Redwood trim can be used around doors, windows, and other parts of a home’s exterior to add decorative value and cover exposed edges of the building. Redwood trim has been used on exteriors for years, however it comes with quite a few issues. For many reasons, builders recommend switching to a more durable, long-lasting material that can provide the same aesthetic quality as redwood trim.
Whether you’re getting ready to build with redwood trim or you’re already coming across problems with this material, it’s good to become aware of the pros and cons of redwood so you can make the best choice for your home. This guide provides a rundown of what to expect when building with redwood trim, as well as an alternative material to consider.
Benefits of Redwood Trim
There’s something about natural wood that draws people in. For that reason – as well as the abundance of resources in generations past – wood has always been a standard choice for building homes in the U.S.. Here are a few of the benefits of using redwood trim on a home’s exterior:
Lightweight and Easy to Work With
Redwood is categorized as a soft wood, which means that it’s quite easy to work with and shape. Unlike other types of wood, redwood trim can be cut, sawed, drilled, and lifted quite easily – even by amateur builders – which makes it a good choice for beginner woodworkers and DIY-enthusiasts.
Nice Grain Pattern
There are many types of redwood trees, and most people picture the massive coastal redwoods that grow in California. This variety grows to be about 380 feet tall with a diameter of 15 feet. Because of the sheer size, coastal redwood products can feature stunning ring patterns and grain that make it a gorgeous type of natural wood.
More Durable Than Other Wood Types
Redwood trim tends to be slightly more durable than other wood types that are used for siding and exterior trim, like pine. Although it is more durable than other varieties, it should be noted that durability is relative. There are other building materials, like steel and fiber cement, that are clearly much more durable than redwood trim.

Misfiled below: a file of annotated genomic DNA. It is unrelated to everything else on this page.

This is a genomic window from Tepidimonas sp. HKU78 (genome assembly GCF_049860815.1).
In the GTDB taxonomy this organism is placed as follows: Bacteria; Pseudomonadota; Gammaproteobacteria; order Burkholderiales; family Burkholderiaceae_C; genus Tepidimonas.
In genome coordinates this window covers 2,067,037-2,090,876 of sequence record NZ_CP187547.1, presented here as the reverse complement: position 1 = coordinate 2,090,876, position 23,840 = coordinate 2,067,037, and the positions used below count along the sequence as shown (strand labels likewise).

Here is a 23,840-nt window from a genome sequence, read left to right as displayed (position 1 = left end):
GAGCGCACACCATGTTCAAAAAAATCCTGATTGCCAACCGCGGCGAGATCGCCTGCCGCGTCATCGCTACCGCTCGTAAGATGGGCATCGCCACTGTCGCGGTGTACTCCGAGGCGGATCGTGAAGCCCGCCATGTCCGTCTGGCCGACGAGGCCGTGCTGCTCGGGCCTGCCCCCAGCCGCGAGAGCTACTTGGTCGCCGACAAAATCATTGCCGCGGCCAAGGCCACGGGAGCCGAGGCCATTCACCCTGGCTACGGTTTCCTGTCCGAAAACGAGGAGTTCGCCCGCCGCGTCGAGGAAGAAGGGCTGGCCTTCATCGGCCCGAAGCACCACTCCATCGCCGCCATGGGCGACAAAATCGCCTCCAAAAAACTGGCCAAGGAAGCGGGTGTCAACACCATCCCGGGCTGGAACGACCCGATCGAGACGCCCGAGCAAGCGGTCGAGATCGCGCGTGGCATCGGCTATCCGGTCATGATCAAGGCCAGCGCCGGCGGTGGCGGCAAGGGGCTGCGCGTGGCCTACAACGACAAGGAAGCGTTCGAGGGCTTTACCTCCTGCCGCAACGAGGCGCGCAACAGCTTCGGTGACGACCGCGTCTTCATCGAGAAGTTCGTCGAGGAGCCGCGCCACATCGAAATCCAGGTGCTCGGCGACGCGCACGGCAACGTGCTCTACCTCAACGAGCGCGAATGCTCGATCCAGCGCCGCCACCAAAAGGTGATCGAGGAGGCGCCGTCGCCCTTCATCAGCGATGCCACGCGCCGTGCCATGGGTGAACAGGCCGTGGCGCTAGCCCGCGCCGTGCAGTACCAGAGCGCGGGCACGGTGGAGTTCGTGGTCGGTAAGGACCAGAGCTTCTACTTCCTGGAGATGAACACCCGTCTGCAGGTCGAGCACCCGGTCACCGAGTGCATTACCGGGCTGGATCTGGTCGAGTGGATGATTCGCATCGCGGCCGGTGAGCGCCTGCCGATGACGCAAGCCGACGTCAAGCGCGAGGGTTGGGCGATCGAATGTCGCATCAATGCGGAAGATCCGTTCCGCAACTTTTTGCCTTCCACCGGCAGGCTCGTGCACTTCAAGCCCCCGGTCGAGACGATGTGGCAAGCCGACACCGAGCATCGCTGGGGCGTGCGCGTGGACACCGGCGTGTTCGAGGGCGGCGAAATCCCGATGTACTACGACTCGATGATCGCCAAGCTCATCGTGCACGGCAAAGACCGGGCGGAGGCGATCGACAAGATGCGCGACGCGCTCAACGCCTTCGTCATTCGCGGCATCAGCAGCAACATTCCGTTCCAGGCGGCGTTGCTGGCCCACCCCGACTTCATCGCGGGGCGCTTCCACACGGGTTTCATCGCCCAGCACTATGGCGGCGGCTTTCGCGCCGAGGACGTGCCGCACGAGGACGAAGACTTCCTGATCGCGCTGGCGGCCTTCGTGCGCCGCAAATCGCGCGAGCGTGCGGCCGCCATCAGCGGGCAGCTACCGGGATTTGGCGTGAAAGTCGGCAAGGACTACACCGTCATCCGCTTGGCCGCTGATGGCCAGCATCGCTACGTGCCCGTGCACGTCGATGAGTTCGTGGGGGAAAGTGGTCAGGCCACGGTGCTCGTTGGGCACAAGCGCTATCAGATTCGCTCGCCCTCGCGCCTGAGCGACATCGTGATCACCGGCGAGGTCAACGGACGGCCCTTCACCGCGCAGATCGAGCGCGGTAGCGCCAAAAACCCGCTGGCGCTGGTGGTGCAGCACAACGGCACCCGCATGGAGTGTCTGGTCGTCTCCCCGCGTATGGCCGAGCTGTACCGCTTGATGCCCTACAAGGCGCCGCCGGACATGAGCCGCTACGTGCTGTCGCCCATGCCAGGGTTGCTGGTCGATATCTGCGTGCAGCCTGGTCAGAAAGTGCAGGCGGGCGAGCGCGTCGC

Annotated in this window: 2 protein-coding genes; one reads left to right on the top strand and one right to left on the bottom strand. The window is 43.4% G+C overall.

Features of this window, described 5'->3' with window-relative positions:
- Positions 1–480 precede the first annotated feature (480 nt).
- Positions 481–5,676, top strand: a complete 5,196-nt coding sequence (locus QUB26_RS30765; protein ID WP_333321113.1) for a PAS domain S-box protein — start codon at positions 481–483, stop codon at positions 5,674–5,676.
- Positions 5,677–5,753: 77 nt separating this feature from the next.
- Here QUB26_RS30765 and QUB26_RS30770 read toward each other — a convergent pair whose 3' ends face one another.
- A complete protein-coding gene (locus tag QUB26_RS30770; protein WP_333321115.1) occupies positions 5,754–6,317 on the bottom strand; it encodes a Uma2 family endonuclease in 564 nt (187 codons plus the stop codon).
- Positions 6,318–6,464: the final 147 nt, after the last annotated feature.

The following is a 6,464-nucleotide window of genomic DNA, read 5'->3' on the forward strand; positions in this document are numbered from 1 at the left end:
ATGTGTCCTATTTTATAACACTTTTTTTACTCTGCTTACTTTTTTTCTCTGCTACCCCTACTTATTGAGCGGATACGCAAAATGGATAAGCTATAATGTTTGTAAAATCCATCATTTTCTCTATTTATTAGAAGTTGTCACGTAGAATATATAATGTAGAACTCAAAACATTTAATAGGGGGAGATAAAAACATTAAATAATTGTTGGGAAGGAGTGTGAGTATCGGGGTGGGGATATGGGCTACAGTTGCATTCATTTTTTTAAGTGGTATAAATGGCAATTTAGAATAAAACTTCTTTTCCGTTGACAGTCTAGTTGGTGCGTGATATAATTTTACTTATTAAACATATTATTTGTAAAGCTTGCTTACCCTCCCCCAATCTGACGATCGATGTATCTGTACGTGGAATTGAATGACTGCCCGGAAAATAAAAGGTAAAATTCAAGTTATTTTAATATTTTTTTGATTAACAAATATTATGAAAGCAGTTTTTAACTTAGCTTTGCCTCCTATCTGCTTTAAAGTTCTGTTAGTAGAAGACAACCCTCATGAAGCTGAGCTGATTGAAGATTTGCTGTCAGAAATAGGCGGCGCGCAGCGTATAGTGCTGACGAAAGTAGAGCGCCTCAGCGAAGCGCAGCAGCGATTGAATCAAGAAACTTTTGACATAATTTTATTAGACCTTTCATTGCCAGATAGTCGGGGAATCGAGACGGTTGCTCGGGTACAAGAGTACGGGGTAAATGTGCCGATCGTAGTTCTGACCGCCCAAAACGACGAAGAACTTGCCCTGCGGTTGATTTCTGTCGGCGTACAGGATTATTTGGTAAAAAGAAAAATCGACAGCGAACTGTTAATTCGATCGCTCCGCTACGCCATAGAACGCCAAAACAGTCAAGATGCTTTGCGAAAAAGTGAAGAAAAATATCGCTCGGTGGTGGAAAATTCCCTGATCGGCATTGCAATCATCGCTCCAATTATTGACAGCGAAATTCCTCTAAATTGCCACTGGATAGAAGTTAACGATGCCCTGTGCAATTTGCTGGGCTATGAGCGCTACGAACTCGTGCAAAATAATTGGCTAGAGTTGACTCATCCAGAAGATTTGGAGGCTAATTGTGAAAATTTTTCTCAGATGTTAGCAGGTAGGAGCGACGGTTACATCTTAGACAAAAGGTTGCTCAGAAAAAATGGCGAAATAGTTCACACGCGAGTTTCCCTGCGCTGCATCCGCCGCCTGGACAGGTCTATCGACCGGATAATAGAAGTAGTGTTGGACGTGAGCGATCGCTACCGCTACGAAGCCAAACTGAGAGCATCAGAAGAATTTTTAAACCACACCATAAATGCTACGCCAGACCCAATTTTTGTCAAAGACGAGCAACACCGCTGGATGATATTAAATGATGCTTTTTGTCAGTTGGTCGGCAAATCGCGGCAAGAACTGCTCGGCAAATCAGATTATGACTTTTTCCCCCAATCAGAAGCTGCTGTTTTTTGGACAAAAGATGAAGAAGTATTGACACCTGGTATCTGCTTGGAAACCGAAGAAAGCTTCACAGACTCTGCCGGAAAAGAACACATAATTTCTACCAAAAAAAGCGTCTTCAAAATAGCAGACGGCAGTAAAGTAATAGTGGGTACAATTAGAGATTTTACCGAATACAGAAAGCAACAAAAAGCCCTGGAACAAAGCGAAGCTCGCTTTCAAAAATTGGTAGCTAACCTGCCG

The Main Problems with Redwood Trim
It’s true that redwood trim has been a popular choice in years past, mostly because of its natural beauty. Over the years, however, it has become obvious that redwood trim can come with a lot of headaches that can otherwise be avoided by using more modern materials. If you’re considering redwood trim, keep these common issues in mind:
Susceptible to Damage, Moisture and Deterioration
Moisture, impact, and everyday exposure to the elements can cause redwood trim to deteriorate, scrape and dent easily, and lose its original luster. Pests and wildlife can also pose threats to the beauty and integrity of redwood trim, as they may try to needle into the wood in the search of a nesting place.
Requires an Alkyd Primer Beneath Paint
Redwood trim requires a special treatment of alkyd primers before painting can take place, because redwood contains natural oils that can bleed through the paint and leave noticeable streaks and stains. An alkyd primer can help block some of this bleed-through so that the redwood trim has a better chance of maintaining a consistent appearance, but it will likely add time and effort to the installation process.
A big complaint about redwood trim is that it’s expensive. Redwoods take a long time to grow and require a considerable amount of effort to be forested, milled, and shipped to different markets. The price of redwood fluctuates a lot, so the price point remains particularly high in most regions.
Redwood is a natural resource. With wildfires, droughts, and energy concerns becoming more and more prevalent, it’s worth pointing out that sustainability may be an issue when it comes to using redwood trees for building projects.
Color Changes Over Time
Redwood trim rarely maintains its original color consistency. The presence of UV light – which occurs with regular sun exposure – can cause redwood trim to darken naturally, especially if it isn’t primed properly. It may not be a big concern for a structure like a shed or fence, however color plays a big role when it comes to exterior house trim. Darkened redwood trim can dramatically alter the appearance and curb appeal of a home over time.
A Practical Alternative: Fiber Cement Trim
If you love the look of redwood trim but don’t like the idea of all of the maintenance that goes with it, fiber cement is a fantastic solution. Built to maintain its original appearance and exceptional color consistency, fiber cement is a long-lasting alternative to redwood trim. Plus, authentic-looking wood grain patterns capture the natural aesthetic that homeowners are looking for from redwood trim.
Contact Allura today to explore a smart alternative to redwood trim – one that offers long-lasting, low-maintenance beauty!